Mike Sandler takes a look at some of the assumptions about society and the process of social and political change we tend to make in Feasta, and asks who are Feasta trying to convince?
"We should celebrate the positives from those news stories in raising general awareness. But for those who recognize the bad and ugly parts of those news stories, we must turn the resulting feeling of powerlessness into a political movement to form a Global Climate Trust and implement Cap Global Carbon," writes Mike Sandler.
"If we are going to survive the turmoil of the years ahead, we are going to need a deeper understanding of ourselves and what makes for our emotional well-being." write Brian Davey in the first chapter of his book Credo.
In our latest Feasta book, Brian Davey describes how economists preach a 'gospel' which gravely misrepresents the complexity of human psychology, exacerbates inequality and seeks to justify the destruction of communities and environments. Salvation is supposedly in efficiency, competitive markets, specialisation, technology and, above all, growth - but we are now crashing against ecological limits.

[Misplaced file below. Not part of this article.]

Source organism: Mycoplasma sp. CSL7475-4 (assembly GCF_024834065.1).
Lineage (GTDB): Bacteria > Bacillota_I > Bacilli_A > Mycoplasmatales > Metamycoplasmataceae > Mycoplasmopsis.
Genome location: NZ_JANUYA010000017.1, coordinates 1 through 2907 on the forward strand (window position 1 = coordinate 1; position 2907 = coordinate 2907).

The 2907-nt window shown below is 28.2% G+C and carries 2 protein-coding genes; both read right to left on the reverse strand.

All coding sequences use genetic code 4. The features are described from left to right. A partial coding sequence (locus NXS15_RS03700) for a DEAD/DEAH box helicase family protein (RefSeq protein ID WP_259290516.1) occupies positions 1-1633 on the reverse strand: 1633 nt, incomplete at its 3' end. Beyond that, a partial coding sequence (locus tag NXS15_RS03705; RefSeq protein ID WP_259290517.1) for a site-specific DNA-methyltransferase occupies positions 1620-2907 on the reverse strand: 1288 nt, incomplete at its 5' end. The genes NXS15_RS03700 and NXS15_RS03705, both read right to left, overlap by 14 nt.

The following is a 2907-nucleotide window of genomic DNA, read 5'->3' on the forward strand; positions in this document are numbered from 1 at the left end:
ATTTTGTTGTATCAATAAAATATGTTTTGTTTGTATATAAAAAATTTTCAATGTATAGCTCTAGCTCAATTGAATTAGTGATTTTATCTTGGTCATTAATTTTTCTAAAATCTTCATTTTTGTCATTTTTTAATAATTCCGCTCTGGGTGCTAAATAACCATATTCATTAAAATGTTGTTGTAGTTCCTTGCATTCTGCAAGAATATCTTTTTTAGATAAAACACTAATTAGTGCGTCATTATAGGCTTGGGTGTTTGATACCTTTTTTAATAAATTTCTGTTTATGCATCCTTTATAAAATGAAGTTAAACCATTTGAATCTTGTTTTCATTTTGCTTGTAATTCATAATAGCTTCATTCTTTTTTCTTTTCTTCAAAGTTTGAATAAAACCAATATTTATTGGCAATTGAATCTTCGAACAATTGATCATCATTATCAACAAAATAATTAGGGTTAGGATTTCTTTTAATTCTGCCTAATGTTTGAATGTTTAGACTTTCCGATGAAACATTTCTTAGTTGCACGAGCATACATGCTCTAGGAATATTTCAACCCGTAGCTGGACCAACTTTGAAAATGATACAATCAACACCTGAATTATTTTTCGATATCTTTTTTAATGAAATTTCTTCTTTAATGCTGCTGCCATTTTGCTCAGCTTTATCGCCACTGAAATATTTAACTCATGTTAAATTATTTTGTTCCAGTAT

In this article Brian Davey explains the rationale for setting up a group called "Cafe Economique" in Nottingham. Following a similar group in Leeds a Nottingham group has been set up, one of whose aims is to give non-economists the confidence to participate in economic discussions. It is high time that non-economists feel able to challenge the baloney that most economists preach and are armed with the ideas that will allow them to do so. In this piece, Brian attacks the status claim that economics makes when it describes itself as a "social science".
Conference at University College Cork which includes a seminar with Richard Douthwaite of Feasta